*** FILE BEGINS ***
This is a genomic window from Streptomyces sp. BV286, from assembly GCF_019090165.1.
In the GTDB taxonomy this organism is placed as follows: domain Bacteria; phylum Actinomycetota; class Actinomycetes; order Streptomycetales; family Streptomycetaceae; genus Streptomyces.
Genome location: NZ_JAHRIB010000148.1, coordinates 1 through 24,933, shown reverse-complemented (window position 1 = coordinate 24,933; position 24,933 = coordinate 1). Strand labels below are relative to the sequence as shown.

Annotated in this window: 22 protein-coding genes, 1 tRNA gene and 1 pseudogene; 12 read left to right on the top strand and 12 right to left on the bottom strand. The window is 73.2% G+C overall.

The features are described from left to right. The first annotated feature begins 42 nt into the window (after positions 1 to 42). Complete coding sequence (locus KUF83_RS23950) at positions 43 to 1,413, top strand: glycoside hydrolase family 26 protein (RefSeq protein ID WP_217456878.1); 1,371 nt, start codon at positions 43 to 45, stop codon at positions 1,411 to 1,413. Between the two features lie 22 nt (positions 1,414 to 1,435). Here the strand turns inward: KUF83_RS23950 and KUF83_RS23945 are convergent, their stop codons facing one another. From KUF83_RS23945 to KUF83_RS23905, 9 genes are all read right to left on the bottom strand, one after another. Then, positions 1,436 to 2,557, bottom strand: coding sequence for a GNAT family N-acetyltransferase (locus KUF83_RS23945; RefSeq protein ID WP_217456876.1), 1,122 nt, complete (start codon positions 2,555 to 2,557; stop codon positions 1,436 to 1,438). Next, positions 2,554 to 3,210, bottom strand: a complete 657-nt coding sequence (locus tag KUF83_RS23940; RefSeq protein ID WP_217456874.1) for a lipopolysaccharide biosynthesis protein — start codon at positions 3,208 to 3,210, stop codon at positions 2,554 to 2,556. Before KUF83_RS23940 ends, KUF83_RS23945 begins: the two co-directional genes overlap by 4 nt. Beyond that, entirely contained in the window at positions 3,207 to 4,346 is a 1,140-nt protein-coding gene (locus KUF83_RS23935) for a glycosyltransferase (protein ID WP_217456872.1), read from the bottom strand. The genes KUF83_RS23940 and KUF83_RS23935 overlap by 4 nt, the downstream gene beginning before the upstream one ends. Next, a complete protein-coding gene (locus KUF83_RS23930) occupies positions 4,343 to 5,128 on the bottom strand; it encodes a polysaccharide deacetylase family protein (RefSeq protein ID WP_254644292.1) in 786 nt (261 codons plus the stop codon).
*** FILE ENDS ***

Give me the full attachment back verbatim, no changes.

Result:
This is a genomic window from Streptomyces sp. BV286, from assembly GCF_019090165.1.
In the GTDB taxonomy this organism is placed as follows: domain Bacteria; phylum Actinomycetota; class Actinomycetes; order Streptomycetales; family Streptomycetaceae; genus Streptomyces.
Genome location: NZ_JAHRIB010000148.1, coordinates 1 through 24,933, shown reverse-complemented (window position 1 = coordinate 24,933; position 24,933 = coordinate 1). Strand labels below are relative to the sequence as shown.

Annotated in this window: 22 protein-coding genes, 1 tRNA gene and 1 pseudogene; 12 read left to right on the top strand and 12 right to left on the bottom strand. The window is 73.2% G+C overall.

The features are described from left to right. The first annotated feature begins 42 nt into the window (after positions 1 to 42). Complete coding sequence (locus KUF83_RS23950) at positions 43 to 1,413, top strand: glycoside hydrolase family 26 protein (RefSeq protein ID WP_217456878.1); 1,371 nt, start codon at positions 43 to 45, stop codon at positions 1,411 to 1,413. Between the two features lie 22 nt (positions 1,414 to 1,435). Here the strand turns inward: KUF83_RS23950 and KUF83_RS23945 are convergent, their stop codons facing one another. From KUF83_RS23945 to KUF83_RS23905, 9 genes are all read right to left on the bottom strand, one after another. Then, positions 1,436 to 2,557, bottom strand: coding sequence for a GNAT family N-acetyltransferase (locus KUF83_RS23945; RefSeq protein ID WP_217456876.1), 1,122 nt, complete (start codon positions 2,555 to 2,557; stop codon positions 1,436 to 1,438). Next, positions 2,554 to 3,210, bottom strand: a complete 657-nt coding sequence (locus tag KUF83_RS23940; RefSeq protein ID WP_217456874.1) for a lipopolysaccharide biosynthesis protein — start codon at positions 3,208 to 3,210, stop codon at positions 2,554 to 2,556. Before KUF83_RS23940 ends, KUF83_RS23945 begins: the two co-directional genes overlap by 4 nt. Beyond that, entirely contained in the window at positions 3,207 to 4,346 is a 1,140-nt protein-coding gene (locus KUF83_RS23935) for a glycosyltransferase (protein ID WP_217456872.1), read from the bottom strand. The genes KUF83_RS23940 and KUF83_RS23935 overlap by 4 nt, the downstream gene beginning before the upstream one ends. Next, a complete protein-coding gene (locus KUF83_RS23930) occupies positions 4,343 to 5,128 on the bottom strand; it encodes a polysaccharide deacetylase family protein (RefSeq protein ID WP_254644292.1) in 786 nt (261 codons plus the stop codon).